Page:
Building an Early Warning System for community-wide infectious disease spread: SARS-CoV-2 tracking in Africa via environment fingerprinting
Urban water contains a complex mixture of substances including human specific excretion products resulting from exposure to various stressors (e.g. infectious agents, toxicants) and disease (e.g. proteins, genes). EWS-C19 postulates that measurement of human derived city metabolism excretion products, continuously pooled by sewerage derived from different communities, can provide quantitative, anonymous and objective evidence of community-wide exposure to the SARS-CoV-2 virus and resulting effects in real-time. Over the last 15 years we have developed this cutting-edge Wastewater-Based Epidemiology (WBE) approach of extracting epidemiological information from urban water to estimate drug use or AMR trends and we are best placed to deliver EWS-C19.
EWS-C19 considers the crisis of a healthcare system due to Covid19 pandemics (South Africa and Nigeria) as its main objective. Sars-Cov2 has had an unprecedented impact on humanity globally. It disabled, within weeks, functioning of whole countries and exposed global vulnerability to this natural disaster as well as exposed acute inability to rapidly identify, contain and manage the virus due to lack of enabling EWS focussed on rapid identification of SARS-Cov2 hotspots and response.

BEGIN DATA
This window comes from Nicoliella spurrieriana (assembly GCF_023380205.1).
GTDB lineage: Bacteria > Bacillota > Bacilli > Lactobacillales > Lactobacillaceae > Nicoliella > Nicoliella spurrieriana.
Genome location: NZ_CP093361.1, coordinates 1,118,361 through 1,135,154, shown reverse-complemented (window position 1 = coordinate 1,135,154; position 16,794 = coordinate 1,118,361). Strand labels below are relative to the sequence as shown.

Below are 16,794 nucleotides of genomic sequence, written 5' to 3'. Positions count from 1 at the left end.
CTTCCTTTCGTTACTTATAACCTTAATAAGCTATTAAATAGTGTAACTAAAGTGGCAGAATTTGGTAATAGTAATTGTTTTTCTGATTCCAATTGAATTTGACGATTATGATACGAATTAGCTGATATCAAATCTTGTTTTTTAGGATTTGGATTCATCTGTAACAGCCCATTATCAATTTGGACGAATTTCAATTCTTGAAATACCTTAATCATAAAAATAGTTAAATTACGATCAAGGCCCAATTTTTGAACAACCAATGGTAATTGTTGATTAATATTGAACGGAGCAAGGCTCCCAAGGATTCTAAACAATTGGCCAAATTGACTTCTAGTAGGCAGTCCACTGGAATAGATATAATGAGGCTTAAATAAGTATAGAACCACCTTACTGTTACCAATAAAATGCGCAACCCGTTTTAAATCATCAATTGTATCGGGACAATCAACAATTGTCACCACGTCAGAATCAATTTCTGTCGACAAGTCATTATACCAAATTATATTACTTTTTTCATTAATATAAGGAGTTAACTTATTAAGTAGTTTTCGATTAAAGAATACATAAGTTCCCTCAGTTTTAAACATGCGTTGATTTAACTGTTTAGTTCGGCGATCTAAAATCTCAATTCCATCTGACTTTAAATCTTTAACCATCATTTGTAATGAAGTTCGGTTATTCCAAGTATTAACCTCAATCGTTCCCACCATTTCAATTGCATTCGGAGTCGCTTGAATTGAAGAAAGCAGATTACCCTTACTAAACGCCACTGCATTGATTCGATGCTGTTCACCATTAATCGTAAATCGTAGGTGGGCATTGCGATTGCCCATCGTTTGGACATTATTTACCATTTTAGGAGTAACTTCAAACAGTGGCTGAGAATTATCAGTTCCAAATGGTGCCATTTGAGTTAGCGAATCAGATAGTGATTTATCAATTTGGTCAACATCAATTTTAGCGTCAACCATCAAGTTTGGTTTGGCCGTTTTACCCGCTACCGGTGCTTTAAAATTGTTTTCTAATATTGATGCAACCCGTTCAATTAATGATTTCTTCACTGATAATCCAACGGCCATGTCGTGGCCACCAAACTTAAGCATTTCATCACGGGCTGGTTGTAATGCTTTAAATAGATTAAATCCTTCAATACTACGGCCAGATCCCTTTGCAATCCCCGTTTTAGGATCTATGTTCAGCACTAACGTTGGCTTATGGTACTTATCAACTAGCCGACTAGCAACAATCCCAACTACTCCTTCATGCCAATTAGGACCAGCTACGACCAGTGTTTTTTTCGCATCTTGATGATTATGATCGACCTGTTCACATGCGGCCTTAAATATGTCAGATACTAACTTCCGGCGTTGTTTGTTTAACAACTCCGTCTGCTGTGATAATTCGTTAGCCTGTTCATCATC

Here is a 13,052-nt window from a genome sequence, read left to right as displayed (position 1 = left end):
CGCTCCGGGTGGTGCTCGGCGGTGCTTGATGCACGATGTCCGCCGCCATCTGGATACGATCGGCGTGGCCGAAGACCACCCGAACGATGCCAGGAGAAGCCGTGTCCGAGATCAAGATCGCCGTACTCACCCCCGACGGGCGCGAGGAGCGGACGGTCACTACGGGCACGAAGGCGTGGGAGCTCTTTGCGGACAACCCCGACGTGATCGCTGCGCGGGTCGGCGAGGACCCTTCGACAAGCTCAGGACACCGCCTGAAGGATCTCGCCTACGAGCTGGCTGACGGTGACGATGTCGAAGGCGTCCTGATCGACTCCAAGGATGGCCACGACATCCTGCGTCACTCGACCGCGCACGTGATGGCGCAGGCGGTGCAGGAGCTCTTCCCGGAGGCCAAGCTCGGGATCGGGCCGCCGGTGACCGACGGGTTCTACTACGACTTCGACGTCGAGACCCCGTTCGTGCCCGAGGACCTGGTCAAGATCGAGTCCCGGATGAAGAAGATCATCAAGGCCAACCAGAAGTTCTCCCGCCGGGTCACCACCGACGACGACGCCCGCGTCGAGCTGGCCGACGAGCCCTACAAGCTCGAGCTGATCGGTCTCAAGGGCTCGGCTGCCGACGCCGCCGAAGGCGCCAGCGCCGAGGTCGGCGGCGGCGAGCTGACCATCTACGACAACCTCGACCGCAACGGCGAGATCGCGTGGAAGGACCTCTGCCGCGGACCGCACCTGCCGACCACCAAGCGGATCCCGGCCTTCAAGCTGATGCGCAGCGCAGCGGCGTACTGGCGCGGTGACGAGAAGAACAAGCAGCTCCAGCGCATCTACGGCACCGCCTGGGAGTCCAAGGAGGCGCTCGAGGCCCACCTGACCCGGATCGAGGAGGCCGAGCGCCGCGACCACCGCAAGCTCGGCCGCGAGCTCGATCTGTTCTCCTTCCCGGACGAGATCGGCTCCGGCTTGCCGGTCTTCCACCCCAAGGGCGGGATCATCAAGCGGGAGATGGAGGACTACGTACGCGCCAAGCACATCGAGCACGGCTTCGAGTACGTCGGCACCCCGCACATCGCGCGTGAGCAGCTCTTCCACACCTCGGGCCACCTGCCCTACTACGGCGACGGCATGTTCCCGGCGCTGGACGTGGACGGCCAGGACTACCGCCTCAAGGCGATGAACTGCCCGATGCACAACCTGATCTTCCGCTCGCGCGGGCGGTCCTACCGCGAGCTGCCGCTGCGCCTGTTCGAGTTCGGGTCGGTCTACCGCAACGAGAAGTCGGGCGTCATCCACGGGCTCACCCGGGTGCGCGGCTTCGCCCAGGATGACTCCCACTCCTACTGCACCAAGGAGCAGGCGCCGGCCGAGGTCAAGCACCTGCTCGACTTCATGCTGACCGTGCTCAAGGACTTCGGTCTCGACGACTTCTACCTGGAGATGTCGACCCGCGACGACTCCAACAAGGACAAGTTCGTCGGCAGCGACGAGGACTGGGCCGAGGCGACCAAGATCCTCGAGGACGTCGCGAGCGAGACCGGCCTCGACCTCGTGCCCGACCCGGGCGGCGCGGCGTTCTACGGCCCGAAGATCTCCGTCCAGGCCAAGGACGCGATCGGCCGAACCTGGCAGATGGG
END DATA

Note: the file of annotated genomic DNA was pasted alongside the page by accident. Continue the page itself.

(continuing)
As testing is limited, there is no understanding of true spread of the virus in communities of Lagos and Cape Town. Nigeria with over 200 million people had only been able to test about 70,000 people as of June 2nd, due to the cost of testing. This study will bridge that gap as the onset of infection in a community can be tracked in real-time even if the residents in such community have not been tested to know their Covid status.
EWS-C19 will provide grounds to revolutionise Covid-19 surveillance as urban water is considered as a diagnostic medium for the health status of a city. Such a tool will be critical to understand the near real-time spatiotemporal changes in Covid-19 infection levels both at the community scale and across UK cities to potentially help underpin critical decisions regarding ‘lockdown’ restriction periods.
There is a limited number of conventional tests that can realistically be performed per day. As a result true understanding of the prevalence of the virus is not possible. Furthermore, Covid testing drains resources at the cost of other diseases such as TB, South Africa’s biggest killer, malnutrition and greater mortality from other non-Covid related illnesses.
Instead of locking down a vast proportion of communities and paralysing the economic activities, the hotspot can be isolated and movement restricted within the space until the spread of infection is eliminated.
This project will focus on tracking infection rates of SARS-Cov2 within tested communities. However, it will be transferrable to other diseases. By producing an EWS that can detect public health threats, this project will provide South Africa and Nigeria with the tools to improve their citizens’ public health and welfare. It will increase resilience of cities through the adoption of the EWS. This in turn will have an impact on the economic development of South Africa and Nigeria as public health threats that are addressed at an early stage are less likely to cause expensive damage.